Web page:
The Asheville Area Arts Council is the collective voice for the arts, advancing Buncombe County by delivering resources, developing innovative collaborations, and fostering creativity in the community.
The Asheville Area Arts Council, as a model 21st century arts council, ensures access to the arts, encourages a community passion for creativity, and successfully supports, partners, and collaborates in Buncombe County.
The Asheville Area Arts Council values sustainability, collaboration, innovation and the transformative power of the arts. We believe the arts are the foundation for a sustainable, prosperous, diverse community and critical to the future success of Asheville and Buncombe County.
The Asheville Area Arts Council is one of the oldest arts councils in the country. Formed from a working committee of the Junior League, the Civic Arts Council (CAC) was incorporated in 1952. Staffed by volunteers, the CAC kept files and held meetings in the facilities of member organizations. As a member organization, it created an annual ball, the Beaux Arts, to celebrate the volunteers of local agencies.
1979: Members of Civic Arts Council and coalition of individual artists and arts organizations merge to form the Community Arts Council of WNC. The new organization shares office space with The Arts Journal in a city building at 324 Charlotte Street (home of the Asheville Art Museum from 1949-1965).
1981: The Arts Council moves offices to the basement of Thomas Wolfe Auditorium, next door to the Art & Mineral Museums. CAC then relocates to Wall Street and includes the “Chimney Gallery” in its operation.
1987: CAC office moves to the lobby of the Northwestern Bank Building. That September, CAC signs a lease with the Housing Authority for 9 & 11 Biltmore Avenue. With community support, including a grant from the Janirve Foundation, CAC renovated storefronts for offices and rental space.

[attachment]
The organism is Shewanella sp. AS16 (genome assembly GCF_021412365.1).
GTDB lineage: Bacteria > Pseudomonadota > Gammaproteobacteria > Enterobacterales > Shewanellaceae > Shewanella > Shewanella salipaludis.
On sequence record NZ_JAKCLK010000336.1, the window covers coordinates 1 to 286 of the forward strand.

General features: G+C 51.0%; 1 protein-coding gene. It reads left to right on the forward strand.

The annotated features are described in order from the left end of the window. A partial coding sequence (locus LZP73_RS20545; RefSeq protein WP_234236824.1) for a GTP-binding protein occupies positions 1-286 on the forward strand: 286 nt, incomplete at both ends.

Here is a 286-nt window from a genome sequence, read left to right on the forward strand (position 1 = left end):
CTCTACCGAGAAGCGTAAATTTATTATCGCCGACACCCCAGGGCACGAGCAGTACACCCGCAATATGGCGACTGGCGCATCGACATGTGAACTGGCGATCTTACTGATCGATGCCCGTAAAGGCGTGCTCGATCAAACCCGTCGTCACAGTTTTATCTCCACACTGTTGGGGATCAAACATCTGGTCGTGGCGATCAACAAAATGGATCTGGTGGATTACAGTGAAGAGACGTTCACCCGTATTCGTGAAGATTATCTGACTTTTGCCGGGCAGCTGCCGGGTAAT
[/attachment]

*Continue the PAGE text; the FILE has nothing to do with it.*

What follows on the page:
1988: CAC expands exhibition space with The Front Gallery and soon receives the Fine Arts Theatre as a donation from the owner. The Fine Arts Theatre was later sold in 1990.
1992: CAC changes its name to The Arts Alliance and focuses activities on fundraising for community arts agencies. Artists Roundtable is established to coordinate annual scholarship program and showcase for local educators and artists. The Alliance joins with the City of Asheville to create First Night Asheville, assist with the Urban Trail and co-sponsor Dickens Christmas and Very Special Arts Festival.
2000: The Arts Alliance announces its new name, the Asheville Area Arts Council, HeARTbeat of the Community.
2011: Asheville Area Arts Council moves to a brand new space in the thriving River Arts District called The ARTery and the Asheville Area Arts Council Gallery.
2014: Asheville Area Arts Council moves from the River Arts District to the Grove Arcade, with three spaces including a contemporary exhibition space called the AAAC Gallery, the Artist Resource Center and offices.
2016: Asheville Area Arts Council partners with East West Capital developers to create an innovative production facility called The Refinery Creator Space in a 15,000 square foot industrial building in the South Slope. All programs and operations, including the Artist Resource Center media lab, Artist Business Brainstorms, & Exhibitions, were moved to the facility in July, 2016 and are housed in the building along with 4 other non-profit organizations and 10 individual artist entrepreneurs.